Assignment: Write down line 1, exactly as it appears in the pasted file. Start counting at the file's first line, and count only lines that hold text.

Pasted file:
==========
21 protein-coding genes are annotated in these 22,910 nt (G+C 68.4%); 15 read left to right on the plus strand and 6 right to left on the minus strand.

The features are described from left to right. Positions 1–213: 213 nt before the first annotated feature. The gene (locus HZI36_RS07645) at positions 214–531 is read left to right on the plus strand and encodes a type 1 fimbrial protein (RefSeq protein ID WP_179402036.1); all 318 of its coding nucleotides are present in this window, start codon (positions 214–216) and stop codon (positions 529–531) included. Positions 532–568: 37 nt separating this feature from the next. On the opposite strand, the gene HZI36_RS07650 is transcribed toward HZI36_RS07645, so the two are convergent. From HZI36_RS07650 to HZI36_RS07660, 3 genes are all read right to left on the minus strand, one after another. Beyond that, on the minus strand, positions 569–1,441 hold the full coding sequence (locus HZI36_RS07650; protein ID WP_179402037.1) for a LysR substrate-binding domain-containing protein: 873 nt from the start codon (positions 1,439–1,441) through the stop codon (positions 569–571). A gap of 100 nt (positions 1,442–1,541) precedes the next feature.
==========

21 protein-coding genes are annotated in these 22,910 nt (G+C 68.4%); 15 read left to right on the plus strand and 6 right to left on the minus strand.